What to Expect

The following information will help you prepare for your appointment at the imaging facility…

  • The scanner rooms can sometimes be cool, so we suggest that you wear warm comfortable clothing. Avoid wearing jewelry or clothes with metal zippers, snaps or fasteners.

  • You will be given specific preparation instructions regarding food and drink, but generally you will be instructed not to eat or have any liquids, except water, for at least four to six hours before your scan.

  • Refrain from strenuous physical activity for 24 hours prior to your exam, such as working out, jogging, heavy lifting, etc.

  • Bring copies of your most recent CT, X-ray, or MRI films with you on the day of your PET/CT scan.

Be prepared to stay at the imaging facility for approximately two hours. You will be asked to lie quietly for approximately 60 minutes before the scan, and to lie still for approximately 30 minutes while the scan is being performed.


Before arriving at the imaging facility you should carefully follow the Patient Preparation Instructions

Because PET imaging depends on visualizing the distribution of the glucose-based radiopharmaceutical throughout your body, correct preparation for your PET study is more critical than for other commonly performed imaging studies.

Once at the imaging center, you will be asked to complete the necessary paperwork to begin the procedure. Be sure to bring your insurance cards with you to ensure accurate billing. It may also be helpful to bring a list of any medications you are currently taking.

You will receive an intravenous injection of a radioactive glucose, and then you will be asked to rest quietly for approximately 60 minutes, allowing the glucose to circulate throughout the body. A nurse may check your blood sugar level before injecting the radioactive glucose, particularly if you are diabetic.

After this resting period you will empty your bladder and the technologist will escort you into the scanning room where you will lie down on the scanner table. It is important to be comfortable and lie as still as possible for 15-35 minutes as the table passes slowly through the scanner acquiring several sets of images. The procedure is painless and has no side effects.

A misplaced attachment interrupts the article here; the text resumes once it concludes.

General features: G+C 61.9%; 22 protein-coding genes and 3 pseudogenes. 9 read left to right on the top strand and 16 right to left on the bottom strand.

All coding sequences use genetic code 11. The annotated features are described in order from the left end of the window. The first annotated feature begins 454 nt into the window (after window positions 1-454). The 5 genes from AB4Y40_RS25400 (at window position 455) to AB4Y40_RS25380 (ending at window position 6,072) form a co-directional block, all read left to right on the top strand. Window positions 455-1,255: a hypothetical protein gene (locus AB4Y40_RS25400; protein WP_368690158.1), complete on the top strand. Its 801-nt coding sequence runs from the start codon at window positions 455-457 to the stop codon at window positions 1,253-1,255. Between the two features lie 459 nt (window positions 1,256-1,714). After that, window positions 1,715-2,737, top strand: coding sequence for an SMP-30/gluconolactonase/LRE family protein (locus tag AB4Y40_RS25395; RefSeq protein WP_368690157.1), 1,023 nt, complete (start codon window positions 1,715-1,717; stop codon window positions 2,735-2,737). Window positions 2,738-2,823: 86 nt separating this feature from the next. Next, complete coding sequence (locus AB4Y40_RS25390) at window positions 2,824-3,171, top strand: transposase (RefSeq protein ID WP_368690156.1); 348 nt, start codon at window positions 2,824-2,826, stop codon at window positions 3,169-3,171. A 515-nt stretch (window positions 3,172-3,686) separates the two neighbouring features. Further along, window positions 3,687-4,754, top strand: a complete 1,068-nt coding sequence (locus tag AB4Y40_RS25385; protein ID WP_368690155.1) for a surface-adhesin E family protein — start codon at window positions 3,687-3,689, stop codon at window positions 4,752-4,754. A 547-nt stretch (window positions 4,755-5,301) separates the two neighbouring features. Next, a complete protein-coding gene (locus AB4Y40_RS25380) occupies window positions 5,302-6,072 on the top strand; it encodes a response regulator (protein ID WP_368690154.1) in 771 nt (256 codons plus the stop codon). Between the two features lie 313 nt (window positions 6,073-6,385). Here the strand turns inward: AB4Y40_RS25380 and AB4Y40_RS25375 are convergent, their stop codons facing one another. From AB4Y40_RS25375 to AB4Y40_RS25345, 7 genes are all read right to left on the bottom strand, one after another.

How Long Will the Scan Take?

You should plan on spending at least two to three hours at the imaging facility. There is a 60 minute resting period before imaging, and your actual scan will take approximately 15-35 minutes, depending on the type of scan you are having and the type of scanner being used. The results are interpreted by a trained nuclear medicine physician or radiologist and your physician will receive a written report approximately 24 to 48 hours after completion of the study.

Diabetic Patients

Make sure you inform the imaging facility staff ahead of time if you are diabetic, and follow their specific instructions or the instructions given to you by your physician.

A nurse may check your blood sugar level before injecting the radioactive glucose. Your blood sugar level should be between 100-200 mg/dL before your PET/CT scan.


PET imaging is a nuclear imaging procedure. All molecular and nuclear imaging procedures are very safe. Unlike surgery, they are noninvasive, which eliminates an entire set of risks.

The amount of radiopharmaceutical used is extremely small, so radiation exposure is minimal. The amount of radiation in most nuclear medicine procedures is comparable to that received during a CT scan.

Radiopharmaceuticals are approved by the Food and Drug Administration and prepared with great care. They are tested carefully prior to general use. Nuclear imaging has been used for more than five decades, and these procedures are generally free of known side effects. While exposure to radiation does involve risk, naturally occurring background radiation and modern activities such as watching television and flying in an airplane all contribute to a lifetime exposure that is only slightly increased by medical imaging. The benefits of early and accurate diagnosis outweigh the risk of exposure to this small quantity of radioactive material.

Molecular Imaging Safety Fact Sheet

After Your PET/CT Scan

Once the PET/CT scan is complete, you will be able to leave the imaging facility. Make sure you drink plenty of water or other fluids throughout the day.

Results of Your PET/CT Scan

Your PET/CT scan results will be reported to your referring physician. Please contact your physician to discuss the results.